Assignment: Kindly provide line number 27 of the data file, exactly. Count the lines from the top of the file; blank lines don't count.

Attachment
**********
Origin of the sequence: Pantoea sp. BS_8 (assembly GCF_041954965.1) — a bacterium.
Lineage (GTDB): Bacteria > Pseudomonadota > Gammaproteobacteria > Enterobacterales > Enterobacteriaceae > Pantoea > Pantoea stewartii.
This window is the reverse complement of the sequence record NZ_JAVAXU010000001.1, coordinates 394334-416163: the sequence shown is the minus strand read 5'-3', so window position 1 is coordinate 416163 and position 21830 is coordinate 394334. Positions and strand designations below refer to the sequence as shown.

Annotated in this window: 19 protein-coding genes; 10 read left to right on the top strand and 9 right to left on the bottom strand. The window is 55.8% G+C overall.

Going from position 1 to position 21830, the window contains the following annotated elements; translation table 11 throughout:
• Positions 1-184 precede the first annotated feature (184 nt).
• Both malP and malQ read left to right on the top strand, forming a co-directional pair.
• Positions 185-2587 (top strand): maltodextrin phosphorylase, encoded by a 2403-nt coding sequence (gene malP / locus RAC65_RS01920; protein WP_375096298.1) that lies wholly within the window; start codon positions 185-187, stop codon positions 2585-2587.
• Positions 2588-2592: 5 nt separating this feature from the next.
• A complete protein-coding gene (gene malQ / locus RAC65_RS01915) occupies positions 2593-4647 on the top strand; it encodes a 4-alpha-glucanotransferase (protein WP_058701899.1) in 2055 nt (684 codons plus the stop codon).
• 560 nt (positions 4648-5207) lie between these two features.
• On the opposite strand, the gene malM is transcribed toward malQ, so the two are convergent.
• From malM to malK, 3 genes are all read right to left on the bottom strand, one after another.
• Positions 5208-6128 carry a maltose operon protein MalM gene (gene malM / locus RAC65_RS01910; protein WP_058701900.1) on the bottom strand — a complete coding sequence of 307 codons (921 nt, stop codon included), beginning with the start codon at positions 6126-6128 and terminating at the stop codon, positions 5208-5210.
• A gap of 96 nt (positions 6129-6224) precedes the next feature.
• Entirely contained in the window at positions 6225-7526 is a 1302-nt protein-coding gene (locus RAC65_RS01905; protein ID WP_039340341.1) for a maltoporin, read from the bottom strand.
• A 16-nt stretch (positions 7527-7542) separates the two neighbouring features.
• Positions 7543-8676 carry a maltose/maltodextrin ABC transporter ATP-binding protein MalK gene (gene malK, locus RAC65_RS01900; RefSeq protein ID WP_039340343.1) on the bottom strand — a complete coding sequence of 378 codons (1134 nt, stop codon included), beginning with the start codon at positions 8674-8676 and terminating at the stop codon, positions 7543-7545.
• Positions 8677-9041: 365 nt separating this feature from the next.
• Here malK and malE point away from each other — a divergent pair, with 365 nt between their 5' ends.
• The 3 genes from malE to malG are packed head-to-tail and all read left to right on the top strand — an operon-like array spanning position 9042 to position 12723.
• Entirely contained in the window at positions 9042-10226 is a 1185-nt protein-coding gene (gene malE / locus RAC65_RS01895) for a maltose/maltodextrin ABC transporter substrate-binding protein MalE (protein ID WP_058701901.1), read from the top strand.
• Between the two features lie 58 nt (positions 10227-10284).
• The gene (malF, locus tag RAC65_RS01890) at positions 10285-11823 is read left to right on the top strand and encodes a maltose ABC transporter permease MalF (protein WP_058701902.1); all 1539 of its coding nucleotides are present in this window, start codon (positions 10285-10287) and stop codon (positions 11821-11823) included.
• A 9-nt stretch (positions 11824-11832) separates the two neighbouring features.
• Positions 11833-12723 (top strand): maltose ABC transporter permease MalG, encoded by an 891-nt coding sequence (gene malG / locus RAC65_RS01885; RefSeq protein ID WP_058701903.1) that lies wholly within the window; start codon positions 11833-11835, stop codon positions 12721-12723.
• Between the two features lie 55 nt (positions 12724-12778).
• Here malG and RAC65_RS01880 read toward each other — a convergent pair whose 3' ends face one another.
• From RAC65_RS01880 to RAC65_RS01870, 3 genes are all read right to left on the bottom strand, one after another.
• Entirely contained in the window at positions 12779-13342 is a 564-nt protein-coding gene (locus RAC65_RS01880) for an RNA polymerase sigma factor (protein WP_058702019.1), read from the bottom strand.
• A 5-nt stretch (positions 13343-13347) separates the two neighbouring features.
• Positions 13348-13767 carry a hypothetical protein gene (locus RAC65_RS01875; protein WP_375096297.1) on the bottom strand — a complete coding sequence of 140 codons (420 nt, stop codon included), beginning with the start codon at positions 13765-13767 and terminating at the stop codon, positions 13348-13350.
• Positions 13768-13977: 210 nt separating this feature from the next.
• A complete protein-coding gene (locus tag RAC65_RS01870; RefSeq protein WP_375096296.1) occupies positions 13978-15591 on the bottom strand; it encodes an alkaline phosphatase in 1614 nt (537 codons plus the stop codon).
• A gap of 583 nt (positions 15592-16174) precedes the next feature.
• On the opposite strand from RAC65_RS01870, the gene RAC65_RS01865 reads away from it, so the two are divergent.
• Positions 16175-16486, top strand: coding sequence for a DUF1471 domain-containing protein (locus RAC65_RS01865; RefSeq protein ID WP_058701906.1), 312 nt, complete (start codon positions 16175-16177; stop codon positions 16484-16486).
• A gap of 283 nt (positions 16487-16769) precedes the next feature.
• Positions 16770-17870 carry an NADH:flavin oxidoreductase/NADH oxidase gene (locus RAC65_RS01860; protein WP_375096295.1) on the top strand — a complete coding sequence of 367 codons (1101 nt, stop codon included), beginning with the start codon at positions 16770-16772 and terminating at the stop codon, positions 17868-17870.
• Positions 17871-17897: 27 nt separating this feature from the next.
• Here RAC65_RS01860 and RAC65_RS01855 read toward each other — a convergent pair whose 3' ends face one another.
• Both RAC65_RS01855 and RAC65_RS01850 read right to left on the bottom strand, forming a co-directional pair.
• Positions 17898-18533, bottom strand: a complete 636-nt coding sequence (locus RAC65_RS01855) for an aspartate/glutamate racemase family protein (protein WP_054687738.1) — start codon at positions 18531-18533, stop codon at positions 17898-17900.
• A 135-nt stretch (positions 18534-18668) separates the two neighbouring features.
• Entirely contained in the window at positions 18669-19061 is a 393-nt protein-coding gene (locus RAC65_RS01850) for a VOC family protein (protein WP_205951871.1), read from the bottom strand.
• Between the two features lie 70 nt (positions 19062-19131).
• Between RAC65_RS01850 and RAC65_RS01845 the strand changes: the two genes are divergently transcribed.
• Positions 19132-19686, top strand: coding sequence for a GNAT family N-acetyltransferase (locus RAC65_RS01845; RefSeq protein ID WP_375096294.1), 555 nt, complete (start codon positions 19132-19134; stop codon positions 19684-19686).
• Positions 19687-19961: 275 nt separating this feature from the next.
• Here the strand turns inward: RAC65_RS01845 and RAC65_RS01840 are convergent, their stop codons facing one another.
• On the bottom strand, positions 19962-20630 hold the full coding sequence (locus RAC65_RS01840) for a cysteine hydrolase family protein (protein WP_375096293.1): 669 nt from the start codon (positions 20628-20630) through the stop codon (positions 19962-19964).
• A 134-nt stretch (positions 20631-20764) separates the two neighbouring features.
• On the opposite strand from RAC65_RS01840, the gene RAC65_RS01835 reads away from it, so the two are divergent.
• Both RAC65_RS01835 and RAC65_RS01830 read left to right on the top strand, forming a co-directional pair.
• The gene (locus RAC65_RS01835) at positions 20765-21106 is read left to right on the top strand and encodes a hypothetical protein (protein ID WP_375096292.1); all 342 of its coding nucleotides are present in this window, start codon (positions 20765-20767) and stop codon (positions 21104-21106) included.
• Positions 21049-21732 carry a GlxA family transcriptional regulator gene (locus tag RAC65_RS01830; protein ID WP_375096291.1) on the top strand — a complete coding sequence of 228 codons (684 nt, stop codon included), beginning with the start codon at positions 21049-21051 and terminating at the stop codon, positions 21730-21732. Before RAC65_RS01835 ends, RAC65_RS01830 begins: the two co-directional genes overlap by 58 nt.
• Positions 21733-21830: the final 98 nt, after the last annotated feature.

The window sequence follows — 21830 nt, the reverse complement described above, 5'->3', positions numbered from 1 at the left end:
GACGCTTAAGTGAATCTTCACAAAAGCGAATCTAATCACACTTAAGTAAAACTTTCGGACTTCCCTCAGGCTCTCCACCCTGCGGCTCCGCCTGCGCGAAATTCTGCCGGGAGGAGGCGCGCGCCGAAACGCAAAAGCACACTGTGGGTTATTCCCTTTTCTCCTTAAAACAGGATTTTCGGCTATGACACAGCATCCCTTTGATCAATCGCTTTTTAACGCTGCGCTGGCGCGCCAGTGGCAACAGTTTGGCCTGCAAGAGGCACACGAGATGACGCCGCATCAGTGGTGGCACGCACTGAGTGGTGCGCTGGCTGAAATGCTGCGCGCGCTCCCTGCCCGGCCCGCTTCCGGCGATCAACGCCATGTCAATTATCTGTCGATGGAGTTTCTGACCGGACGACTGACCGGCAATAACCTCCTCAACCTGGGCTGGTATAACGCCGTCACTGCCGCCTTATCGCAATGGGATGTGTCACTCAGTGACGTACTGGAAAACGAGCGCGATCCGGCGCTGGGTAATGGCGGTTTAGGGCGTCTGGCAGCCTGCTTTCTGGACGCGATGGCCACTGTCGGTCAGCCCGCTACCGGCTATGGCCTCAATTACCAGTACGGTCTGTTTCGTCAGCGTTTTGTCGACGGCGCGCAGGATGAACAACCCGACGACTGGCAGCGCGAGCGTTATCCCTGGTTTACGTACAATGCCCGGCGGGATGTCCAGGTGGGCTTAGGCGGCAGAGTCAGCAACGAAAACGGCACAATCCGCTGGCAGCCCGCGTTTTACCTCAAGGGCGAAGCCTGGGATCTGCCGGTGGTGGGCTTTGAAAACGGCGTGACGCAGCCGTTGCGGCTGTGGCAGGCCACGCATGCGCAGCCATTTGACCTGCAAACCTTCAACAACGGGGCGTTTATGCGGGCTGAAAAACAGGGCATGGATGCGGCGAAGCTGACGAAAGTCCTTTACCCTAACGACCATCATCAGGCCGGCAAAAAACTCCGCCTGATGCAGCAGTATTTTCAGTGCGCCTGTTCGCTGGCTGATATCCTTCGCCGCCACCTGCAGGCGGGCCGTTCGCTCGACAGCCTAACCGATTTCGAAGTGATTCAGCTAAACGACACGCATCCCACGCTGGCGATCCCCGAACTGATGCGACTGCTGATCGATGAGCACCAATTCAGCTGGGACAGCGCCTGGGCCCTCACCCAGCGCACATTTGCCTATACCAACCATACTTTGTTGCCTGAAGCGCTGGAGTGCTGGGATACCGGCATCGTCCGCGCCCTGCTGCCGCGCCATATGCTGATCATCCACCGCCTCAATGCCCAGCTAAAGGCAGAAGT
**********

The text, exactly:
• Between the two features lie 55 nt (positions 12724-12778).